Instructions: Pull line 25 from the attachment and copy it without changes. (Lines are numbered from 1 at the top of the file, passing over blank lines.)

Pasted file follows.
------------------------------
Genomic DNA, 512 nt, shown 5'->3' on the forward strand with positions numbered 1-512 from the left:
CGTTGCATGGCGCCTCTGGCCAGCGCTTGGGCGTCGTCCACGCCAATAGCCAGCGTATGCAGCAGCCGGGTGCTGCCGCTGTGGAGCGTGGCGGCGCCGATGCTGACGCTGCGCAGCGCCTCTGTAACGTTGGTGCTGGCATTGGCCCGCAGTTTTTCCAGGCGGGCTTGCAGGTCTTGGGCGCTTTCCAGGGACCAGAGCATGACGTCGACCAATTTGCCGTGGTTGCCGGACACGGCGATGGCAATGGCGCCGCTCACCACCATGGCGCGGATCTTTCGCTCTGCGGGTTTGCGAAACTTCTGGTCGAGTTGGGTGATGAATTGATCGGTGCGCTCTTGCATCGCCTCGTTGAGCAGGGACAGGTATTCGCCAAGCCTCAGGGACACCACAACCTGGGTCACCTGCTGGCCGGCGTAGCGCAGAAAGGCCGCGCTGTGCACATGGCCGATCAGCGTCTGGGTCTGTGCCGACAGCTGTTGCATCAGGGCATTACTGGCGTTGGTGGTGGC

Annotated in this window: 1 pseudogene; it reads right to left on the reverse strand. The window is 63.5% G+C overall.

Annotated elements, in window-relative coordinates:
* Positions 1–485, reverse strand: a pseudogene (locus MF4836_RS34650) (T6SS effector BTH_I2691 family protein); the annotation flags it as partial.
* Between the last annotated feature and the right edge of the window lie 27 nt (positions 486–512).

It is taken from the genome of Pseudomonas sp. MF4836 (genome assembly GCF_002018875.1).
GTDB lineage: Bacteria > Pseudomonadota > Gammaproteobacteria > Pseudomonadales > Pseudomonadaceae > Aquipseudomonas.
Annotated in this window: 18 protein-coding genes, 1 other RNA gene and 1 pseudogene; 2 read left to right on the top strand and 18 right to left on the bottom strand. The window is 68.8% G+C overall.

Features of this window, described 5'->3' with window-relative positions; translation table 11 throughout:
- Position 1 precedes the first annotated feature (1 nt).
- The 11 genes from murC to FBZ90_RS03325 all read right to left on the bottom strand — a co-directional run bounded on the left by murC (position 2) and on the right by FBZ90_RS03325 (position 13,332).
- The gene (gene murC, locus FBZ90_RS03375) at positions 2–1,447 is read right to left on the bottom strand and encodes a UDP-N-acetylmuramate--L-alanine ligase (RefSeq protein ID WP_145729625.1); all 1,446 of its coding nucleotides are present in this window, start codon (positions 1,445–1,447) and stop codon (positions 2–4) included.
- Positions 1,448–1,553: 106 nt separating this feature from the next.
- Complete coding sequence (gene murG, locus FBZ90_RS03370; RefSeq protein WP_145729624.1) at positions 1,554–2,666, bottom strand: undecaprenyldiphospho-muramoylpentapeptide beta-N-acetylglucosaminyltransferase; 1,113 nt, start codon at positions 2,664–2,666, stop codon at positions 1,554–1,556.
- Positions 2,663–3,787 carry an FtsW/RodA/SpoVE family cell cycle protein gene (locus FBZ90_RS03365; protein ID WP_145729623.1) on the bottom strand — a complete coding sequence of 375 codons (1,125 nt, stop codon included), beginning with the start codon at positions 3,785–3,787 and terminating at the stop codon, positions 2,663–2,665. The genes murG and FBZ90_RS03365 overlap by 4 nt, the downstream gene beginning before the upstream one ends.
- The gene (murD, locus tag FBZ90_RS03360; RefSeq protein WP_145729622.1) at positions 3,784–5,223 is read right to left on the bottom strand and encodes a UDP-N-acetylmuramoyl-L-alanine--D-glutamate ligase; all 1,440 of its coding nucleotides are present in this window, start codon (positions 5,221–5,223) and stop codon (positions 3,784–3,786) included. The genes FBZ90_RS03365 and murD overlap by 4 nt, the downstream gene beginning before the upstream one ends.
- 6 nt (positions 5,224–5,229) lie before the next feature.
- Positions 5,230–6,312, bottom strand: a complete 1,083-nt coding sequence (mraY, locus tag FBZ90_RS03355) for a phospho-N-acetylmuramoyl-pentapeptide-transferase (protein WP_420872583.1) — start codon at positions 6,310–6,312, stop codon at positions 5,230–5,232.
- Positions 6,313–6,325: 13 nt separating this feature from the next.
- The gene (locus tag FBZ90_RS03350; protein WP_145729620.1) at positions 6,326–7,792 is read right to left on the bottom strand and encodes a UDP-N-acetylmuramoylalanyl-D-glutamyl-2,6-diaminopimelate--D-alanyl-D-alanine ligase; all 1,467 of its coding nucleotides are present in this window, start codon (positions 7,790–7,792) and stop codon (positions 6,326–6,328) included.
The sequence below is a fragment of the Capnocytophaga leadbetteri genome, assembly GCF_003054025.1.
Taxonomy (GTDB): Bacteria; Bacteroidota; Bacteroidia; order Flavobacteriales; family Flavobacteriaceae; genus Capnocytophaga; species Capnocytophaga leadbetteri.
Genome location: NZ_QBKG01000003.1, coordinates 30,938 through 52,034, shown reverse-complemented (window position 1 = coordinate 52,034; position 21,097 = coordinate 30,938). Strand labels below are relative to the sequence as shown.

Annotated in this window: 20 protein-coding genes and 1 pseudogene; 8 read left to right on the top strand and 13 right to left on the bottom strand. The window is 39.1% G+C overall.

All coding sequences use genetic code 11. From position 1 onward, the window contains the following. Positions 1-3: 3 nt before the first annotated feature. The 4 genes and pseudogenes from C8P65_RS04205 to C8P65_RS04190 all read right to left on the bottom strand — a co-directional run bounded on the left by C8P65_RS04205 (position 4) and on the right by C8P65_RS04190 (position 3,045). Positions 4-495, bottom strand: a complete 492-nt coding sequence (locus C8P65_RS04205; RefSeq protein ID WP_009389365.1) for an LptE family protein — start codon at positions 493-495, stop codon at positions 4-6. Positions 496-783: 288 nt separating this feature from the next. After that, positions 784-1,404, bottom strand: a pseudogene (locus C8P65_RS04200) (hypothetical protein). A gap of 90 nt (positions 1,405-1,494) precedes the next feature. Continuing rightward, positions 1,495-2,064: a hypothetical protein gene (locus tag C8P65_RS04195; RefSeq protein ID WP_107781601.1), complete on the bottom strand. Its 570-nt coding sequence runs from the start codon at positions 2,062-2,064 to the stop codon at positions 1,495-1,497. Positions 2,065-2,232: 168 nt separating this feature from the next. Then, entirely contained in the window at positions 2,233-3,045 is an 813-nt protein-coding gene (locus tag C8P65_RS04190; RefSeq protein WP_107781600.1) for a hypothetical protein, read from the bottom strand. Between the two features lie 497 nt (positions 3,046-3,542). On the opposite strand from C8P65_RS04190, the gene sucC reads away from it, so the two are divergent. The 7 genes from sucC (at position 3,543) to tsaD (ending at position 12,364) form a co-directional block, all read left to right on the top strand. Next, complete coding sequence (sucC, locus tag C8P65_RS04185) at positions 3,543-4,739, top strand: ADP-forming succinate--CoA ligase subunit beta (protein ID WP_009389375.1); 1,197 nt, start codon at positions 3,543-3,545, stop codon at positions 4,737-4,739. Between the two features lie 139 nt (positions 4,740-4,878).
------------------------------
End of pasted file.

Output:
Annotated in this window: 20 protein-coding genes and 1 pseudogene; 8 read left to right on the top strand and 13 right to left on the bottom strand. The window is 39.1% G+C overall.